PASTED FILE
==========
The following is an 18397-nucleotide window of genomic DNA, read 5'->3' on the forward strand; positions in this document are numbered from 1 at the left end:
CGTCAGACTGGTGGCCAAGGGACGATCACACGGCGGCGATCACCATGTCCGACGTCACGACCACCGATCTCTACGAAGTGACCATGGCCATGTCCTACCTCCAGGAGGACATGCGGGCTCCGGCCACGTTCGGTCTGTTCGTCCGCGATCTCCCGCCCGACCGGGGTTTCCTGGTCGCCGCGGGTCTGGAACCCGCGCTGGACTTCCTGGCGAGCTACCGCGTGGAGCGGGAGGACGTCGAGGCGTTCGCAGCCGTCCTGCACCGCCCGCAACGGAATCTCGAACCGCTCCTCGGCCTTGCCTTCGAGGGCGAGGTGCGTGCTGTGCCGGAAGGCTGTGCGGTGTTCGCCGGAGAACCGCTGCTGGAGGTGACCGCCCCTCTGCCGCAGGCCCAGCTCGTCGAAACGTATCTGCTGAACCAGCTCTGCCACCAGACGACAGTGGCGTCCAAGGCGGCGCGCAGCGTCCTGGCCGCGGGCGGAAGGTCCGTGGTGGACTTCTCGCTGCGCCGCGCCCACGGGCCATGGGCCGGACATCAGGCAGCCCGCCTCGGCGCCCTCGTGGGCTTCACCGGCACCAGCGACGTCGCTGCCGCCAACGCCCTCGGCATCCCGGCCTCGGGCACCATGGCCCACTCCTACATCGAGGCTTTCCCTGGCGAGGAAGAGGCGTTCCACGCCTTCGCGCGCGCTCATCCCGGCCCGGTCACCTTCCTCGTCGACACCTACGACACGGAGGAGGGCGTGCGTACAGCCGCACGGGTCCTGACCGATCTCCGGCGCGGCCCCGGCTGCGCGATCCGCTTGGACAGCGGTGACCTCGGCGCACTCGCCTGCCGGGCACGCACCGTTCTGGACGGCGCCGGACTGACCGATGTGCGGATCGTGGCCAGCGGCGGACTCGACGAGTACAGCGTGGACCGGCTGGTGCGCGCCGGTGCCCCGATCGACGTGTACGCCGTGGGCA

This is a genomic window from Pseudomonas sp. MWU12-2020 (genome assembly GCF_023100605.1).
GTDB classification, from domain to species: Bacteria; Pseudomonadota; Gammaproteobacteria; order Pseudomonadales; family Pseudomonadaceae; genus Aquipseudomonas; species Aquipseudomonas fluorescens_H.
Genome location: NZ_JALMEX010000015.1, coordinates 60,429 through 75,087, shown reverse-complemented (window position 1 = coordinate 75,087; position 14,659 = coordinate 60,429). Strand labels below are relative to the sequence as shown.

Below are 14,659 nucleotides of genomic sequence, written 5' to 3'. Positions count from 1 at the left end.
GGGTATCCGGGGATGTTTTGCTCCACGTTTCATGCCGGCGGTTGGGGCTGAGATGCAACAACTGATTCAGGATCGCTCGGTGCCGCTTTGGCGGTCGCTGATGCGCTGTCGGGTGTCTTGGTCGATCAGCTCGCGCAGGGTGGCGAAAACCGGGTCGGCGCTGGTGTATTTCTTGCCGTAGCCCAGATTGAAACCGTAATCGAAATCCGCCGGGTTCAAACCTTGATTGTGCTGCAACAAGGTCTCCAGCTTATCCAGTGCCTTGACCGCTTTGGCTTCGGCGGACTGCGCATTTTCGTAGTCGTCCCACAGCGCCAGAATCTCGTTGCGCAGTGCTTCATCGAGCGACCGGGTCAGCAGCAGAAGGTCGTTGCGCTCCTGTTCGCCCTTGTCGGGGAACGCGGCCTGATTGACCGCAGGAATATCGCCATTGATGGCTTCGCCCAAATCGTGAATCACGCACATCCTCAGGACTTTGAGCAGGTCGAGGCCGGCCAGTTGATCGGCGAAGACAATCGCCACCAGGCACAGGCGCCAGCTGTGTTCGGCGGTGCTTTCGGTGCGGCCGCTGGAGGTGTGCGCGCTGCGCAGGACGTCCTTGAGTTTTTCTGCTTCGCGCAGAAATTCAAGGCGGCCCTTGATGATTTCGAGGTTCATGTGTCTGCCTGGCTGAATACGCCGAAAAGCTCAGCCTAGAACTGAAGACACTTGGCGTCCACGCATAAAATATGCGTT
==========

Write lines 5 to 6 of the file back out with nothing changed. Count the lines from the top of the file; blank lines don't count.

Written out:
Genome location: NZ_JALMEX010000015.1, coordinates 60,429 through 75,087, shown reverse-complemented (window position 1 = coordinate 75,087; position 14,659 = coordinate 60,429). Strand labels below are relative to the sequence as shown.

Below are 14,659 nucleotides of genomic sequence, written 5' to 3'. Positions count from 1 at the left end.